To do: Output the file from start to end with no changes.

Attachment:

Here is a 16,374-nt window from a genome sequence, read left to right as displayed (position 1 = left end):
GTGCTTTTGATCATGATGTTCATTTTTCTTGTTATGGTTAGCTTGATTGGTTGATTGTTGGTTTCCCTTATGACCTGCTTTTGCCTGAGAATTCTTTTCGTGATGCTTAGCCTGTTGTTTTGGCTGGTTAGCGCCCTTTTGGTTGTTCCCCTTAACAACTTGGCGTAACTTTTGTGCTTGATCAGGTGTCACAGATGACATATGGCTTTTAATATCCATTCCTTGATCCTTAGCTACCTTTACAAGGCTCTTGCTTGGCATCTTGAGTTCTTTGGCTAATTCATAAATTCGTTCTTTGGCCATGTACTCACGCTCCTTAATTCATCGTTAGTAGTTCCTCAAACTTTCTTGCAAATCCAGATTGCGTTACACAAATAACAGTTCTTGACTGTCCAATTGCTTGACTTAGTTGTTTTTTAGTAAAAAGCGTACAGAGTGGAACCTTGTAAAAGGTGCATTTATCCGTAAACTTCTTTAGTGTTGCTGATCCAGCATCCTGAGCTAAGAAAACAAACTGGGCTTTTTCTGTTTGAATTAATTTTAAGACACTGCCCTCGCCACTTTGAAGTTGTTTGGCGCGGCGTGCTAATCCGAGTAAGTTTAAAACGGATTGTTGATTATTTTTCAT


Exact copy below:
Here is a 16,374-nt window from a genome sequence, read left to right as displayed (position 1 = left end):
GTGCTTTTGATCATGATGTTCATTTTTCTTGTTATGGTTAGCTTGATTGGTTGATTGTTGGTTTCCCTTATGACCTGCTTTTGCCTGAGAATTCTTTTCGTGATGCTTAGCCTGTTGTTTTGGCTGGTTAGCGCCCTTTTGGTTGTTCCCCTTAACAACTTGGCGTAACTTTTGTGCTTGATCAGGTGTCACAGATGACATATGGCTTTTAATATCCATTCCTTGATCCTTAGCTACCTTTACAAGGCTCTTGCTTGGCATCTTGAGTTCTTTGGCTAATTCATAAATTCGTTCTTTGGCCATGTACTCACGCTCCTTAATTCATCGTTAGTAGTTCCTCAAACTTTCTTGCAAATCCAGATTGCGTTACACAAATAACAGTTCTTGACTGTCCAATTGCTTGACTTAGTTGTTTTTTAGTAAAAAGCGTACAGAGTGGAACCTTGTAAAAGGTGCATTTATCCGTAAACTTCTTTAGTGTTGCTGATCCAGCATCCTGAGCTAAGAAAACAAACTGGGCTTTTTCTGTTTGAATTAATTTTAAGACACTGCCCTCGCCACTTTGAAGTTGTTTGGCGCGGCGTGCTAATCCGAGTAAGTTTAAAACGGATTGTTGATTATTTTTCAT